To the extent that defendant contends that County Court was required, as a matter of due process, to advise him at the hearing that the court was considering an upward departure, we are not persuaded. A review of the record reveals that "defendant and counsel were given and pursued an ample and meaningful opportunity to respond to all aspects of the People's . . . risk level assessment" (People v Warren, 42 AD3d 593, 594 [2007], lv denied 9 NY3d 810 [2007]). The defense was well aware that the People were advocating for the addition of 30 points under factor 9 based upon defendant's 2003 home invasion and that, even if that subsequent crime did not qualify as a prior crime under factor 9, the People were nonetheless urging that it be considered as part of defendant's entire history, which they argued warranted a risk level II designation. Defendant was not denied either fair notice or an opportunity to be heard on this point and he received all of the due process to which he was entitled (see People v Brooks, 308 AD2d 99, 103 [2003], lv denied 1 NY3d 502 [2003]). While County Court could have advised defendant that it was considering an upward departure (see e.g. People v Wheeler, 59 AD3d 1007, 1008 [2009], lv denied 12 NY3d 711 [2009]), there is no requirement that it do so and, in any event, the record is clear that the court was taking into consideration all information relevant to his risk level -- including his subsequent crimes -- regardless of whether it fit within one of the RAI's defined factors. His due process claims are, consequently, without merit.

Turning to the merits, we are not persuaded that County Court abused its discretion in increasing defendant's classification from the risk level I recommended by the Board to risk level II. "To justify an upward departure from a presumptive risk classification, an aggravating factor must exist which was not otherwise adequately taken into consideration by the risk assessment guidelines, and the court's findings of such a factor must be supported by clear and convincing evidence" (People v Brown, 45 AD3d 1123, 1124 [2007], lv denied 10 NY3d 703 [2008] [citations omitted]). Here, County Court based its upward departure on defendant's subsequent criminal conduct, which the court concluded increased the risk that defendant posed to public safety and which was not reflected in the RAI. That conduct included the armed home invasion, during which defendant and another person beat and tied up their victim, put a sheet over the victim's head, stole the victim's automobile and then engaged in a high speed chase with responding law enforcement officials. Upon defendant's arrest, law enforcement discovered that he was the subject of two outstanding warrants, one related to his sex offense and the other for aggravated battery with a deadly weapon. Inasmuch as his convictions for kidnapping and false imprisonment -- arising out of the armed home invasion -- and for aggravated battery with a deadly weapon were not taken into account by the RAI, each was properly considered an aggravating factor indicative of violent behavior warranting an upward departure (see People v Joslyn, 27 AD3d 1033, 1034-1035 [2006]; Sex Offender Registration Act: Risk Assessment Guidelines and Commentary, at 13-14 [2006]). Moreover, contrary to defendant's assertion, the case summary and the Florida criminal history documentation contained in the record "constitute reliable hearsay and provide clear and convincing evidence supporting County Court's upward departure" (People v Mann, 52 AD3d 884, 886 [2008] [internal citations omitted]; see People v Mingo, 12 NY3d 563, 572, 574 [2009]). Accordingly, we perceive no basis upon which to disturb County Court's classification of defendant as a risk level II sex offender.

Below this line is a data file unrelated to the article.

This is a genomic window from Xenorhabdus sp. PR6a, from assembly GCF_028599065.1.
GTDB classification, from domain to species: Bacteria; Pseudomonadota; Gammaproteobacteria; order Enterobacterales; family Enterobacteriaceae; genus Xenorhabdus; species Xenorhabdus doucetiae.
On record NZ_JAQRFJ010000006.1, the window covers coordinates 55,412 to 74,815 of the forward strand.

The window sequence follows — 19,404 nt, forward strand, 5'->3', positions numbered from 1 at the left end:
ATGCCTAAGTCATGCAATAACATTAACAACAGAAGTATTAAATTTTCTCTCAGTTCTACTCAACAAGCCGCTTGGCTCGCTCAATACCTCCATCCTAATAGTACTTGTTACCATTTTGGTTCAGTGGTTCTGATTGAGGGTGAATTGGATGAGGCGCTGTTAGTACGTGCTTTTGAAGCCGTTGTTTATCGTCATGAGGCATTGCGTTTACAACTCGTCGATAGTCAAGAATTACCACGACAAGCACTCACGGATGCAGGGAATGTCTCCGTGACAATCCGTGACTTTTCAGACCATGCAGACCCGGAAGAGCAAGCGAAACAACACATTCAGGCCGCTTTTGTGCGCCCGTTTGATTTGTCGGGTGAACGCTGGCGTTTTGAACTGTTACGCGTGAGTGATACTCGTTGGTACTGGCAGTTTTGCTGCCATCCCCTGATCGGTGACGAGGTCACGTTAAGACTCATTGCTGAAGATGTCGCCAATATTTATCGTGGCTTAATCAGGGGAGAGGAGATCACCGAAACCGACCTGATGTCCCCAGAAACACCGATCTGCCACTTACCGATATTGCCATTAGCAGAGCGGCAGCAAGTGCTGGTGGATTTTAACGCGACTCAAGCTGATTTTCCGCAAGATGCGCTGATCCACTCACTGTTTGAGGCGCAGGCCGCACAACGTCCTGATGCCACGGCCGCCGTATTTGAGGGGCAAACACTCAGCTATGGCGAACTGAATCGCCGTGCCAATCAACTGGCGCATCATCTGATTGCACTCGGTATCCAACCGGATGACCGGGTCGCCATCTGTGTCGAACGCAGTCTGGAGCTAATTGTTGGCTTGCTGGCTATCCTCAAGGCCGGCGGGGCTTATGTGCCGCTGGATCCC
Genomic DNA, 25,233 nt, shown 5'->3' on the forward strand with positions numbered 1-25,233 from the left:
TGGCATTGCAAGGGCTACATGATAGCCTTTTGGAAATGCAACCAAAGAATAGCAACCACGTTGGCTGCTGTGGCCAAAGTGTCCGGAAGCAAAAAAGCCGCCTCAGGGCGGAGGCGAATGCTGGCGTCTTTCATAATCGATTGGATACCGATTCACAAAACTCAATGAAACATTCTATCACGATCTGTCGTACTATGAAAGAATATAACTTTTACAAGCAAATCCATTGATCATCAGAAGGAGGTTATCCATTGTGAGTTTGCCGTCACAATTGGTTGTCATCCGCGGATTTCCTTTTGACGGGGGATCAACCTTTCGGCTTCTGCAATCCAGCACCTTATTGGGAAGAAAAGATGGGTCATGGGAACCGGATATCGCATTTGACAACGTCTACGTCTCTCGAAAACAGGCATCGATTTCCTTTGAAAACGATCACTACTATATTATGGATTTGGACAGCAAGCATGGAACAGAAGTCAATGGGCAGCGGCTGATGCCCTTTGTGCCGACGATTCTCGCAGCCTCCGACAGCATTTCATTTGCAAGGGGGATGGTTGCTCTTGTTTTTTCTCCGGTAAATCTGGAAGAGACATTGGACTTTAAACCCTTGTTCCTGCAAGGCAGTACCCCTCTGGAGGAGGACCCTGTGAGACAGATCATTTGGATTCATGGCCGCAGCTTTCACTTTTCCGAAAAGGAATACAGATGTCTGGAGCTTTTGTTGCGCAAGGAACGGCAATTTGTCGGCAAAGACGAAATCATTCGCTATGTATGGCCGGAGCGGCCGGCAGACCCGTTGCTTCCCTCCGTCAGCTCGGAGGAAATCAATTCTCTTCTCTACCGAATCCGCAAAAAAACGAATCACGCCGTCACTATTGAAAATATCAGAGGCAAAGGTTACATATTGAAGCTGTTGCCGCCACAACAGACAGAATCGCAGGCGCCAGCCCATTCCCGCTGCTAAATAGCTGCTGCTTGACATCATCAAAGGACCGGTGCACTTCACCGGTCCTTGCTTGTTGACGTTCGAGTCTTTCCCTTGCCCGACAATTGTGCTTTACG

Cardona, P.J., Lahtinen, Stein and McCarthy, JJ., concur.

ORDERED that the order is affirmed, without costs.

20091217